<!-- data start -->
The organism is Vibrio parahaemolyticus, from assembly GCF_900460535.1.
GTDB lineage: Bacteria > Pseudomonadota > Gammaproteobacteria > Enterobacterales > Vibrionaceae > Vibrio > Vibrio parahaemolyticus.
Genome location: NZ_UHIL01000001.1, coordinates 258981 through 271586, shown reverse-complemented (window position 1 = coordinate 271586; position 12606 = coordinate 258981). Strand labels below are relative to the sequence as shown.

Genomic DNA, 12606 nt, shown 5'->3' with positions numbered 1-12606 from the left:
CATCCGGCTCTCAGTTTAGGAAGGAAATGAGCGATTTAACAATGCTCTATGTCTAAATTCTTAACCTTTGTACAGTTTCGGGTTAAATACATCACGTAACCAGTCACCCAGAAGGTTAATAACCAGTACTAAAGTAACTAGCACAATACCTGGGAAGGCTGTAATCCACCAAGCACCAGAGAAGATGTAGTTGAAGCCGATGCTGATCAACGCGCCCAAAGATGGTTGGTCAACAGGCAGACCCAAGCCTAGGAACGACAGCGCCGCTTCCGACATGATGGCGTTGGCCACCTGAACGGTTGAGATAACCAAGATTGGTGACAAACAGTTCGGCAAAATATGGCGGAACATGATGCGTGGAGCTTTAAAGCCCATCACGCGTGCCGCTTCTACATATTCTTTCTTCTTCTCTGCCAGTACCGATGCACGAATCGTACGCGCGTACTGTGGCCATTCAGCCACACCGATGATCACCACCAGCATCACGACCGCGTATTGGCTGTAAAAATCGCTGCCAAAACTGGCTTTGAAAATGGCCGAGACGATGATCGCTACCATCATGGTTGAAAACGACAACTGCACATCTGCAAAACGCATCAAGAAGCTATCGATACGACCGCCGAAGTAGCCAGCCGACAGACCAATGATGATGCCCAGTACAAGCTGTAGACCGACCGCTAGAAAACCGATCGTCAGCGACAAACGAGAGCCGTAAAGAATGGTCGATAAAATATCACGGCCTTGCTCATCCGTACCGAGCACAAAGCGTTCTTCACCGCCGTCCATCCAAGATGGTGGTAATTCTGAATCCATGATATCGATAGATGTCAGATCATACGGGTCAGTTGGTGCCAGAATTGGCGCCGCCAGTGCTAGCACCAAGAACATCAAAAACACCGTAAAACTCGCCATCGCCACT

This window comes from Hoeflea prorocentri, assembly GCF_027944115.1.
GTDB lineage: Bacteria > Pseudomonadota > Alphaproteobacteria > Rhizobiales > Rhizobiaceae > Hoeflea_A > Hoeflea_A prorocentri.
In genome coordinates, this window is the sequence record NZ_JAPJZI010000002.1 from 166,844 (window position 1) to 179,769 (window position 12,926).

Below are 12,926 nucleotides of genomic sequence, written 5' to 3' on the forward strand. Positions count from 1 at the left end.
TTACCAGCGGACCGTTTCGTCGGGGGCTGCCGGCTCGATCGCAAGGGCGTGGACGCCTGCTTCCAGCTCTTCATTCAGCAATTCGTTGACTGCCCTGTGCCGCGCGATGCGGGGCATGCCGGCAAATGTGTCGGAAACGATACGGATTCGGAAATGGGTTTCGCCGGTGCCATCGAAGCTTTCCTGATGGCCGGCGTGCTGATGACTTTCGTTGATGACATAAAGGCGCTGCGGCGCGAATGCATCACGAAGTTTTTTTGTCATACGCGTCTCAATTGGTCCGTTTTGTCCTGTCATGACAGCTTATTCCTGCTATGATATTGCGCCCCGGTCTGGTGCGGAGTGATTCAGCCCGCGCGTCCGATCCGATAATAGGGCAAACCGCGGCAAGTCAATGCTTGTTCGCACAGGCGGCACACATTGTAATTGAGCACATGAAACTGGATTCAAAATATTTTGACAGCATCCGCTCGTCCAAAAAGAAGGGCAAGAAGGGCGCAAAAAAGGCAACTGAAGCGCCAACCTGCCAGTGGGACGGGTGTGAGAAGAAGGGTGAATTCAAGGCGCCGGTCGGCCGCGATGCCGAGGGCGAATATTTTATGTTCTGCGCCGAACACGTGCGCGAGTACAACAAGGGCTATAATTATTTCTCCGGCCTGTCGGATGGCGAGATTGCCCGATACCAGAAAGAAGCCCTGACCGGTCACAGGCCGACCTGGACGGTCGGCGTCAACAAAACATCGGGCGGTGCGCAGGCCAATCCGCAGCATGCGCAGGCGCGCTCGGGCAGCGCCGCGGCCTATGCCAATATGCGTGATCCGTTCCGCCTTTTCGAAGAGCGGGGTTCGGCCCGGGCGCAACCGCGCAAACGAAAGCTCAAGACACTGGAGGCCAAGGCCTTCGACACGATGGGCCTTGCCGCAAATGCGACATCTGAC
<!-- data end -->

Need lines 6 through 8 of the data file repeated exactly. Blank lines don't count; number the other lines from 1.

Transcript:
This window comes from Hoeflea prorocentri, assembly GCF_027944115.1.
GTDB lineage: Bacteria > Pseudomonadota > Alphaproteobacteria > Rhizobiales > Rhizobiaceae > Hoeflea_A > Hoeflea_A prorocentri.
In genome coordinates, this window is the sequence record NZ_JAPJZI010000002.1 from 166,844 (window position 1) to 179,769 (window position 12,926).